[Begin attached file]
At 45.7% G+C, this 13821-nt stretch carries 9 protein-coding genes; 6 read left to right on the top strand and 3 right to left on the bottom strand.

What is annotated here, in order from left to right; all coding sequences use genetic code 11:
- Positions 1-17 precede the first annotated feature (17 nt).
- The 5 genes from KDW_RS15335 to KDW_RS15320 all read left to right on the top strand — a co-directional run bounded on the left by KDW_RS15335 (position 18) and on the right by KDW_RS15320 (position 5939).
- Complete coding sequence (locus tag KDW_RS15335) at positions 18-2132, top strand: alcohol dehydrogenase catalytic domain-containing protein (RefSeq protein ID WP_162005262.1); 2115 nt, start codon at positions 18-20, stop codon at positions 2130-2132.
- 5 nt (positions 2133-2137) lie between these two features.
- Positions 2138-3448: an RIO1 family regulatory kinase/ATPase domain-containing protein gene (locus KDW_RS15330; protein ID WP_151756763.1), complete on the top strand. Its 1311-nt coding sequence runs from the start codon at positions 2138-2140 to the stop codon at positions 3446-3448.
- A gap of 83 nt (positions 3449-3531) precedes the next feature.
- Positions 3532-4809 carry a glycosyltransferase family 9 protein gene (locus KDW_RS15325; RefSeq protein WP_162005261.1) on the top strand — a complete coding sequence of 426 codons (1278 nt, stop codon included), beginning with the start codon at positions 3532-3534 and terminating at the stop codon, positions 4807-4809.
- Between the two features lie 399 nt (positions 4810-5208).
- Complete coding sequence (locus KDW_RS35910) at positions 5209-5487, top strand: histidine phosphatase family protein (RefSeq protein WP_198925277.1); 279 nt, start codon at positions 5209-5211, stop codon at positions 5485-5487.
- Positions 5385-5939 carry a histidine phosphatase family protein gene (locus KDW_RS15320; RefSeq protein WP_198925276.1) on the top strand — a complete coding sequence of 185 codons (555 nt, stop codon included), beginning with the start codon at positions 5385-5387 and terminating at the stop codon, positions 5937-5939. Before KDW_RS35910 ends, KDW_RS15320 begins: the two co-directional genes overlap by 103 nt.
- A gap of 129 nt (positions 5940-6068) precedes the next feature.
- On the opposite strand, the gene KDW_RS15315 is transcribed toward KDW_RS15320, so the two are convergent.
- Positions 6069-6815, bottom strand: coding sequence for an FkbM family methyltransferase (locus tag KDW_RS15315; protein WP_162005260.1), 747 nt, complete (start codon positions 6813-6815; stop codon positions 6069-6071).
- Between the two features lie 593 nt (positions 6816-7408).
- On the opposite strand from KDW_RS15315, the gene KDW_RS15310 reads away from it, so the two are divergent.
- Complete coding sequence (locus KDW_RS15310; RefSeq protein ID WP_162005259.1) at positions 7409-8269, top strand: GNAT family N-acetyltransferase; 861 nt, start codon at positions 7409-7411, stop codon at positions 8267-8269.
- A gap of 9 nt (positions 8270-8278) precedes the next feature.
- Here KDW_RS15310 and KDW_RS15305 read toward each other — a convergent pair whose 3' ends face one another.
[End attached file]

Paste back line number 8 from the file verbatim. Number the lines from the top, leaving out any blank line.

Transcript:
- A gap of 83 nt (positions 3449-3531) precedes the next feature.